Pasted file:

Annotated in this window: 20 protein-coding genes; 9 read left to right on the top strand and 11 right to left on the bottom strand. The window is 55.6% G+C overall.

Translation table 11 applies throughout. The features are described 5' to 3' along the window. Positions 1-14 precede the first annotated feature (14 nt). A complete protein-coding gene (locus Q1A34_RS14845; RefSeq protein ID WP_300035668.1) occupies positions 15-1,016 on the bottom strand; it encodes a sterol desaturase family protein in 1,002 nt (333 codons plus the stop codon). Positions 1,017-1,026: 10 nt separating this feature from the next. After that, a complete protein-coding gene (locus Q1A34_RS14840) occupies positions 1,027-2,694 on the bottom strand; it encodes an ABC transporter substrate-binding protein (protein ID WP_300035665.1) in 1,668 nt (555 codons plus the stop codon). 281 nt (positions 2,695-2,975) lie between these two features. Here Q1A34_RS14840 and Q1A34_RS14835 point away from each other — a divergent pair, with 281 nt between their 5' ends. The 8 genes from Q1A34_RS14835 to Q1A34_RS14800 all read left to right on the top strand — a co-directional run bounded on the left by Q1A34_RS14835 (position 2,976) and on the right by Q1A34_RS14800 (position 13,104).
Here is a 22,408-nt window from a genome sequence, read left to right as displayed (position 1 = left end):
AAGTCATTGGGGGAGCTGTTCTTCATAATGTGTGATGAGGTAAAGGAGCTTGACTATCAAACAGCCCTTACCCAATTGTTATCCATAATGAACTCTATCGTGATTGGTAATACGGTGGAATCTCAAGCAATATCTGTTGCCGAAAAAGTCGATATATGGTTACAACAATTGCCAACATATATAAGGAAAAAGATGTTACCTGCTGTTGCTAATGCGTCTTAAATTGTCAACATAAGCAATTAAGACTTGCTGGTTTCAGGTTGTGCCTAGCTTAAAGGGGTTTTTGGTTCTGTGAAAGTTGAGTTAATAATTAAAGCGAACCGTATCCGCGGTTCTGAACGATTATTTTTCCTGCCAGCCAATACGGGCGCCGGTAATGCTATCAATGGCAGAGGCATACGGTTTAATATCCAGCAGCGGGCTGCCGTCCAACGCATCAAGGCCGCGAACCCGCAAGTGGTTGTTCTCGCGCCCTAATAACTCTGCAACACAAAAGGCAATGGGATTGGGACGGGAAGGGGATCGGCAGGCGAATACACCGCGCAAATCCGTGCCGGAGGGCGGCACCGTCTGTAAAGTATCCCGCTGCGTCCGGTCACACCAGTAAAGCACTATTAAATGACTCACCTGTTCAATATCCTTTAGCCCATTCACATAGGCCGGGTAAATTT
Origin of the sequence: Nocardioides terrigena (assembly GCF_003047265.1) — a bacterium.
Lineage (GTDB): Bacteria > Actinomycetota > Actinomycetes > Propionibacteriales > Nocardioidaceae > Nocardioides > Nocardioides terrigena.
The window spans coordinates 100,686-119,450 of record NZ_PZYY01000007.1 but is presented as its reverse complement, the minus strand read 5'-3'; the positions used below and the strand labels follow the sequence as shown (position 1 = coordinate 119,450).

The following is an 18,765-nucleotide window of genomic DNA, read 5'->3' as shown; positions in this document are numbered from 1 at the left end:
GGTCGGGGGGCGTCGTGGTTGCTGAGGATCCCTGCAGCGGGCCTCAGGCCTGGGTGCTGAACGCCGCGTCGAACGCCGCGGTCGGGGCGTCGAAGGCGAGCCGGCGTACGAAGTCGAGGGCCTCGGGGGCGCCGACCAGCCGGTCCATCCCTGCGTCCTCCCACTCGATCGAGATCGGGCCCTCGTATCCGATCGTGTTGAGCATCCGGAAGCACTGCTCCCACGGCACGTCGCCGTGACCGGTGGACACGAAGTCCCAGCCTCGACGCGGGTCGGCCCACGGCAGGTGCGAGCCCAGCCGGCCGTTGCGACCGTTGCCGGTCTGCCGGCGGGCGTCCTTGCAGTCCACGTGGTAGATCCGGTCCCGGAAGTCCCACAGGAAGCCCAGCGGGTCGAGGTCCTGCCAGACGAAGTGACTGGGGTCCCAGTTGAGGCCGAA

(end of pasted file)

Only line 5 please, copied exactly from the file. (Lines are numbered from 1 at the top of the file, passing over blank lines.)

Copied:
Origin of the sequence: Nocardioides terrigena (assembly GCF_003047265.1) — a bacterium.